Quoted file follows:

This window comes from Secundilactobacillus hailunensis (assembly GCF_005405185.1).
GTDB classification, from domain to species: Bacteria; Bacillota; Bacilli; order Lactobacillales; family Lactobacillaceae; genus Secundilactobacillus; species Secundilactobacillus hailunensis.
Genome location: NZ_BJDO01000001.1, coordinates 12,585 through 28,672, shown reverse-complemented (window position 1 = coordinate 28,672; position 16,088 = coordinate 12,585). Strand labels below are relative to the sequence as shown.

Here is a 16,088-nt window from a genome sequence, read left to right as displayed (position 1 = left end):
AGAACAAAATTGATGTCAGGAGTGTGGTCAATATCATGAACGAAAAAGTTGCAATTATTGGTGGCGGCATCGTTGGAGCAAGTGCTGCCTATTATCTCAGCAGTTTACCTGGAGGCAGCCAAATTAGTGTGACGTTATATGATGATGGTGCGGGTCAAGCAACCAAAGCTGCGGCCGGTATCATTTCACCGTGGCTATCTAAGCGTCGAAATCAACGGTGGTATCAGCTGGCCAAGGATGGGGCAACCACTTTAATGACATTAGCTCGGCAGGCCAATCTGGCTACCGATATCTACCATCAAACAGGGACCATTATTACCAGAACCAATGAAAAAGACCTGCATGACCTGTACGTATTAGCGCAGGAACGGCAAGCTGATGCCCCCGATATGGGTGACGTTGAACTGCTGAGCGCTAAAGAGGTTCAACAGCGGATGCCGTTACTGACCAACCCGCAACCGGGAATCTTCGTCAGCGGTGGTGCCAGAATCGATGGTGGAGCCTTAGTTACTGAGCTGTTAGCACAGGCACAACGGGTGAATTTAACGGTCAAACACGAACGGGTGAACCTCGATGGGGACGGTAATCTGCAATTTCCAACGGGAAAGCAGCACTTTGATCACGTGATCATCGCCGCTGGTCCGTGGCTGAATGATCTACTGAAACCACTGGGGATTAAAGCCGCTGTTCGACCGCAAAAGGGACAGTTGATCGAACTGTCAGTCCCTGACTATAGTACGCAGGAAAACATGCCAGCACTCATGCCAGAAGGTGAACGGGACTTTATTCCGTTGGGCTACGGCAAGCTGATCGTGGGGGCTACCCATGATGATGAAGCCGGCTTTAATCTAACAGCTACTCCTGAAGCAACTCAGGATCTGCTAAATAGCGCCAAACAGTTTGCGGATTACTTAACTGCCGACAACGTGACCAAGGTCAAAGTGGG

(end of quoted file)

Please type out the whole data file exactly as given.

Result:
This window comes from Secundilactobacillus hailunensis (assembly GCF_005405185.1).
GTDB classification, from domain to species: Bacteria; Bacillota; Bacilli; order Lactobacillales; family Lactobacillaceae; genus Secundilactobacillus; species Secundilactobacillus hailunensis.
Genome location: NZ_BJDO01000001.1, coordinates 12,585 through 28,672, shown reverse-complemented (window position 1 = coordinate 28,672; position 16,088 = coordinate 12,585). Strand labels below are relative to the sequence as shown.

Here is a 16,088-nt window from a genome sequence, read left to right as displayed (position 1 = left end):
AGAACAAAATTGATGTCAGGAGTGTGGTCAATATCATGAACGAAAAAGTTGCAATTATTGGTGGCGGCATCGTTGGAGCAAGTGCTGCCTATTATCTCAGCAGTTTACCTGGAGGCAGCCAAATTAGTGTGACGTTATATGATGATGGTGCGGGTCAAGCAACCAAAGCTGCGGCCGGTATCATTTCACCGTGGCTATCTAAGCGTCGAAATCAACGGTGGTATCAGCTGGCCAAGGATGGGGCAACCACTTTAATGACATTAGCTCGGCAGGCCAATCTGGCTACCGATATCTACCATCAAACAGGGACCATTATTACCAGAACCAATGAAAAAGACCTGCATGACCTGTACGTATTAGCGCAGGAACGGCAAGCTGATGCCCCCGATATGGGTGACGTTGAACTGCTGAGCGCTAAAGAGGTTCAACAGCGGATGCCGTTACTGACCAACCCGCAACCGGGAATCTTCGTCAGCGGTGGTGCCAGAATCGATGGTGGAGCCTTAGTTACTGAGCTGTTAGCACAGGCACAACGGGTGAATTTAACGGTCAAACACGAACGGGTGAACCTCGATGGGGACGGTAATCTGCAATTTCCAACGGGAAAGCAGCACTTTGATCACGTGATCATCGCCGCTGGTCCGTGGCTGAATGATCTACTGAAACCACTGGGGATTAAAGCCGCTGTTCGACCGCAAAAGGGACAGTTGATCGAACTGTCAGTCCCTGACTATAGTACGCAGGAAAACATGCCAGCACTCATGCCAGAAGGTGAACGGGACTTTATTCCGTTGGGCTACGGCAAGCTGATCGTGGGGGCTACCCATGATGATGAAGCCGGCTTTAATCTAACAGCTACTCCTGAAGCAACTCAGGATCTGCTAAATAGCGCCAAACAGTTTGCGGATTACTTAACTGCCGACAACGTGACCAAGGTCAAAGTGGG